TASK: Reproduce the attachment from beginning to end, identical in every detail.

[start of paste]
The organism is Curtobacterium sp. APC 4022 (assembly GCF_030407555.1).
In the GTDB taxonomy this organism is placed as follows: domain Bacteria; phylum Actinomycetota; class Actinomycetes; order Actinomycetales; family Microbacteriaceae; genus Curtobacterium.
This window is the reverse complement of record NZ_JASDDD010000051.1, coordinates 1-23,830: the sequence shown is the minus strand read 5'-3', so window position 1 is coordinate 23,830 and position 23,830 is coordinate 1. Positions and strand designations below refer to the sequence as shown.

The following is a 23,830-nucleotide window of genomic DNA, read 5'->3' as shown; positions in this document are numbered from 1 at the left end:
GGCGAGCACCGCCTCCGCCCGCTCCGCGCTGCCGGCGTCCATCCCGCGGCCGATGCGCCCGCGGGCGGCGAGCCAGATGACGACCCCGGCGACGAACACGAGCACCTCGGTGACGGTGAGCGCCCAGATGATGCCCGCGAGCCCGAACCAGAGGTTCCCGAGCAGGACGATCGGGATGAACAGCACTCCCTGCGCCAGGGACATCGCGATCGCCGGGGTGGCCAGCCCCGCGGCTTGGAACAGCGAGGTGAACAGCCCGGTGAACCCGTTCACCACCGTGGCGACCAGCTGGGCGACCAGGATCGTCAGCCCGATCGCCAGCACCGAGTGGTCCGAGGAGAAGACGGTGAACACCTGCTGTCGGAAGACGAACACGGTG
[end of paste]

The organism is Curtobacterium sp. APC 4022 (assembly GCF_030407555.1).
In the GTDB taxonomy this organism is placed as follows: domain Bacteria; phylum Actinomycetota; class Actinomycetes; order Actinomycetales; family Microbacteriaceae; genus Curtobacterium.
This window is the reverse complement of record NZ_JASDDD010000051.1, coordinates 1-23,830: the sequence shown is the minus strand read 5'-3', so window position 1 is coordinate 23,830 and position 23,830 is coordinate 1. Positions and strand designations below refer to the sequence as shown.

The following is a 23,830-nucleotide window of genomic DNA, read 5'->3' as shown; positions in this document are numbered from 1 at the left end:
GGCGAGCACCGCCTCCGCCCGCTCCGCGCTGCCGGCGTCCATCCCGCGGCCGATGCGCCCGCGGGCGGCGAGCCAGATGACGACCCCGGCGACGAACACGAGCACCTCGGTGACGGTGAGCGCCCAGATGATGCCCGCGAGCCCGAACCAGAGGTTCCCGAGCAGGACGATCGGGATGAACAGCACTCCCTGCGCCAGGGACATCGCGATCGCCGGGGTGGCCAGCCCCGCGGCTTGGAACAGCGAGGTGAACAGCCCGGTGAACCCGTTCACCACCGTGGCGACCAGCTGGGCGACCAGGATCGTCAGCCCGATCGCCAGCACCGAGTGGTCCGAGGAGAAGACGGTGAACACCTGCTGTCGGAAGACGAACACGGTG